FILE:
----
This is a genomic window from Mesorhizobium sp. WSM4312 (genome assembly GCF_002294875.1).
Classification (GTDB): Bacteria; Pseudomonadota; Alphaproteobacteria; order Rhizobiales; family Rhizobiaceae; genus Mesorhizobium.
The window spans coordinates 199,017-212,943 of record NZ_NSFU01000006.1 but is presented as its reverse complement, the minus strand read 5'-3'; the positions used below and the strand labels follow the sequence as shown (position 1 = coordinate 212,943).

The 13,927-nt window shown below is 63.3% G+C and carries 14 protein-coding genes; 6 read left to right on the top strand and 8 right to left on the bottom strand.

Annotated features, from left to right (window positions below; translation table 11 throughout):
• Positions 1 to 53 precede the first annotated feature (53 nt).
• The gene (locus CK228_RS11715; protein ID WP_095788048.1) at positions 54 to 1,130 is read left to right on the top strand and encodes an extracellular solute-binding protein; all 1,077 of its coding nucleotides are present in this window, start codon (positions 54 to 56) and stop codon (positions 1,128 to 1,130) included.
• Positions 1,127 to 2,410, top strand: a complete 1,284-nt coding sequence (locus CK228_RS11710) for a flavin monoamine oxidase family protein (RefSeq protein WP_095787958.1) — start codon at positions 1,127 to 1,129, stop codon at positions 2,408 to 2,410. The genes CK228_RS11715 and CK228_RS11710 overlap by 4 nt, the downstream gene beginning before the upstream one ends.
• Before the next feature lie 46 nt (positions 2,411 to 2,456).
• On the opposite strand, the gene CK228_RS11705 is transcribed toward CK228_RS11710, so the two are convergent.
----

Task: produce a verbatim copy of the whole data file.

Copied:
This is a genomic window from Mesorhizobium sp. WSM4312 (genome assembly GCF_002294875.1).
Classification (GTDB): Bacteria; Pseudomonadota; Alphaproteobacteria; order Rhizobiales; family Rhizobiaceae; genus Mesorhizobium.
The window spans coordinates 199,017-212,943 of record NZ_NSFU01000006.1 but is presented as its reverse complement, the minus strand read 5'-3'; the positions used below and the strand labels follow the sequence as shown (position 1 = coordinate 212,943).

The 13,927-nt window shown below is 63.3% G+C and carries 14 protein-coding genes; 6 read left to right on the top strand and 8 right to left on the bottom strand.

Annotated features, from left to right (window positions below; translation table 11 throughout):
• Positions 1 to 53 precede the first annotated feature (53 nt).
• The gene (locus CK228_RS11715; protein ID WP_095788048.1) at positions 54 to 1,130 is read left to right on the top strand and encodes an extracellular solute-binding protein; all 1,077 of its coding nucleotides are present in this window, start codon (positions 54 to 56) and stop codon (positions 1,128 to 1,130) included.
• Positions 1,127 to 2,410, top strand: a complete 1,284-nt coding sequence (locus CK228_RS11710) for a flavin monoamine oxidase family protein (RefSeq protein WP_095787958.1) — start codon at positions 1,127 to 1,129, stop codon at positions 2,408 to 2,410. The genes CK228_RS11715 and CK228_RS11710 overlap by 4 nt, the downstream gene beginning before the upstream one ends.
• Before the next feature lie 46 nt (positions 2,411 to 2,456).
• On the opposite strand, the gene CK228_RS11705 is transcribed toward CK228_RS11710, so the two are convergent.